Monsieur, la classe a fini

by Ololade Adewuyi

I’m sitting in my French class lost in my thoughts about the high rate at which adoption of the French language is growing in Nigeria. A few days ago, the French opened their new cultural centre in Abuja to be able to propagate the French way of life and also give language lessons to the people of the federal capital territory.

Suddenly, I’m revived out of my slumber and midday trance by my ever smiling and always-already-to-explain lecturer Mademoiselle Adefolalu. I flush with embarrassment as I realize that I was lost in my thoughts for a while and wasn’t following the lovely class. What was I thinking of? Trying to go back over my thoughts I found I had just had a two-minute trance in which I saw myself 20 yrs from now sitting in my living room with my wife and the kids playing PlayStation 3 or 4(?) while chattering in French?(), and my relatives from the village asking for assistance from me.

All of a sudden, wanting to speak to my wife and not wanting my relatives to understand, I open my mouth and to my utter amazement, I’m speaking the language of the Gauls, and I’m speaking it like a first language.

My relatives, led by the less than desirable old man who has succeeded in perpetuating himself as the family head all start acknowledging the fact that they can’t understand us while, I’m feeling cool with myself.

What made me amazed or rather angry at myself was not the fact that I was dozing during class, as I like to think that one of the sweetest times to sleep is to catch a nap while waiting in a queue, but the fact that I was daydreaming in French. Yes, absolutely unnerving as I can’t even seem to grasp what my teacher says in class always coming up with the excuse “Parlez plus lentement, s’il vous plait” (speak more slowly, please) as if I want her to start sounding like an overplayed cassette tape.

I couldn’t fathom it. Speaking French to my wife to sound well-offish? I still can’t get a grasp of it. Is French going to be my language of communication in 20yrs? I just wonder.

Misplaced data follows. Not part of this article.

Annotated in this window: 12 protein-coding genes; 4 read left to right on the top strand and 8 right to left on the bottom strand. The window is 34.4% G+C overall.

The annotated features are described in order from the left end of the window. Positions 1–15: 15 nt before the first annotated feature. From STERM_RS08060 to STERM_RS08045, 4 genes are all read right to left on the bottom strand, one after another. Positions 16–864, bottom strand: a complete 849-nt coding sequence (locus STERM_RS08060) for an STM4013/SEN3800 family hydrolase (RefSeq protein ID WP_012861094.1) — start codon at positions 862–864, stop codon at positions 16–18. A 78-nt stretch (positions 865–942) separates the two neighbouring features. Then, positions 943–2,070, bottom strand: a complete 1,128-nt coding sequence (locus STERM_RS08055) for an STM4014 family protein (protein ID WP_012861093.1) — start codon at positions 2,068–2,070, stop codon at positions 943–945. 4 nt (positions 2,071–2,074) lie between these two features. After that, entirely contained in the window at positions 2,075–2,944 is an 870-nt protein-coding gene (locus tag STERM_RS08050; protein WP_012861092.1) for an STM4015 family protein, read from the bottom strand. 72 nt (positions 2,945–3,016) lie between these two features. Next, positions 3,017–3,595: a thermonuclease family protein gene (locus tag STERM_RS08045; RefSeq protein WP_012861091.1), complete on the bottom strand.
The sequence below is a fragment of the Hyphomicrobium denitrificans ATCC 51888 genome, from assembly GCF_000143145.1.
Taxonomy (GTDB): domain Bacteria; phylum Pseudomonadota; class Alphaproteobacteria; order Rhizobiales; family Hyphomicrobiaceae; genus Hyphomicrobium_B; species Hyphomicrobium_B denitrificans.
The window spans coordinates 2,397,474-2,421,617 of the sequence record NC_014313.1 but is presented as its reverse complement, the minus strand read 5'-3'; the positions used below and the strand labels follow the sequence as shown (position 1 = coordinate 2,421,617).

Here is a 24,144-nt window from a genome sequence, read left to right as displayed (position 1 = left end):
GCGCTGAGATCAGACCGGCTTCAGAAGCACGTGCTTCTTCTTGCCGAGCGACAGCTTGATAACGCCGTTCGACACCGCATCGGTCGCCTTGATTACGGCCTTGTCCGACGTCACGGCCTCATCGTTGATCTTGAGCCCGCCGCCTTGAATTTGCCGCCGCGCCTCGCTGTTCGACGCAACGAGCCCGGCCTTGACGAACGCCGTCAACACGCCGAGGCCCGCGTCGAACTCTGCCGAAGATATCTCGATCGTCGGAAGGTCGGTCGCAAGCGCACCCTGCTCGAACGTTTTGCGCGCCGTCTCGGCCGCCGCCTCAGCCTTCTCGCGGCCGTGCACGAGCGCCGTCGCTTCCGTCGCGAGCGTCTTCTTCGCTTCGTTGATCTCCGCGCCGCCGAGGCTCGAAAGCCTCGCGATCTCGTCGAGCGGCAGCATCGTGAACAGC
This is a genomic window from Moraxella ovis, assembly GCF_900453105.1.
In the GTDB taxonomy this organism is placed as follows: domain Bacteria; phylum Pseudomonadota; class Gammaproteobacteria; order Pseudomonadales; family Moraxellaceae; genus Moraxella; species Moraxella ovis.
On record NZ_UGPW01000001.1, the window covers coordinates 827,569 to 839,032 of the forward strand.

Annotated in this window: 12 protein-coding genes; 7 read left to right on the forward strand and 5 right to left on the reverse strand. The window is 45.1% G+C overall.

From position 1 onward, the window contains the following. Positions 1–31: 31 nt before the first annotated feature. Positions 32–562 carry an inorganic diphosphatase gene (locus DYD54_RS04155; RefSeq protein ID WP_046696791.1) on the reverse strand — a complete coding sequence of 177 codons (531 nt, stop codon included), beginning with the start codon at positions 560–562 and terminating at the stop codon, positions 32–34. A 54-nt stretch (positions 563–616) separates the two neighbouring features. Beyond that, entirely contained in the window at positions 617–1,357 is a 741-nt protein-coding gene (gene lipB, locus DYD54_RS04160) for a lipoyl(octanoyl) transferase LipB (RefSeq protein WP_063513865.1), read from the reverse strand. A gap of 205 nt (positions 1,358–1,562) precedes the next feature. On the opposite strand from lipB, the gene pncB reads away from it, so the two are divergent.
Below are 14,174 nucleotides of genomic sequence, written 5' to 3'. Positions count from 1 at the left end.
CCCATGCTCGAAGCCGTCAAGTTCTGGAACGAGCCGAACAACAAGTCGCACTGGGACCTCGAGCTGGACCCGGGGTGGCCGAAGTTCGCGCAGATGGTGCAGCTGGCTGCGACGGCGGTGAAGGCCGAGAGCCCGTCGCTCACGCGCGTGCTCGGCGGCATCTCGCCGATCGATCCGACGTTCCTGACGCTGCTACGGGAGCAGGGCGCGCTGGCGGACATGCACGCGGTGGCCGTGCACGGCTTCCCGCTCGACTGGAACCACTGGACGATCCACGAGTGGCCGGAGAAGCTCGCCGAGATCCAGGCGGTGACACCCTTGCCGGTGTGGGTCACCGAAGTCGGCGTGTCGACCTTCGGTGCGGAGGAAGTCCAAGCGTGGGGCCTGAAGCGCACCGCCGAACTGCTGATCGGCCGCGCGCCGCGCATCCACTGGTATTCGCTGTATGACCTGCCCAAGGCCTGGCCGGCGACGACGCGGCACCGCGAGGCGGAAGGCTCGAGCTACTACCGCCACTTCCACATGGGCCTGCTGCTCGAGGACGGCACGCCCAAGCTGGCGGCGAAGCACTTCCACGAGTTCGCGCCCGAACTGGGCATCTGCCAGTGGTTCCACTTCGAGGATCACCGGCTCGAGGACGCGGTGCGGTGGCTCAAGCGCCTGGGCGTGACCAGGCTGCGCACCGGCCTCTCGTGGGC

Well, since then I’ve been coming to terms with my dream. If French is going to be the medium of communication in my family, what will my less fortunate relatives from the village do? Will they be lost in time? I remember how it all started now.

From time, language has been a measure of status in society a la the why you talk says a lot about you. In early England, language stratified the society into three outstanding parts. There were three languages and each spoken by individuals showed their standing in society. There was French, which was spoken by the Royals and courtiers in the courts of the King; Latin, which was used by the church in its worship and in writing legal statutes and lastly was English, which was very well the least because only the commoners spoke it.

Coming closer home, I can relate to the fact that while growing up, I was coming to terms with Yoruba-Eko, which was developed by the emerging elite of post-independence Yoruba land. At that time, my age mates in elite families were being brought up with the English language leaving behind the Yoruba-Eko which their parents helped birth. When their parents were birthing Yoruba-Eko, which was elitist, my own dear father was speaking Yoruba-Ekiti as I would want to call it.

Yoruba-Eko was meant for the elites but with time, it slowly got eroded as it is wont to do, and came into the public domain. That is why my generation speaks nothing but Yoruba-Eko, having abandoned its various roots of Oyo, Ijesha, Ondo, Owo, Ekiti, Egba, Ijebu, etc., for those living in the villages.

Trust our elites, always ingenious being true to type likes their ilk the world over, quickly devised a new method to get rid of the encroaching masses by adopting English as their familingua (medium of communication at home). This trend actually began among academics and became very much enthroned during and immediately after our own egg-head Wole never-seems- to- write- for- the- masses Soyinka won the Noble prize in literature. This event more than anything else added fillip to the encroachment of English into our families, as everybody wanted their children to become like him.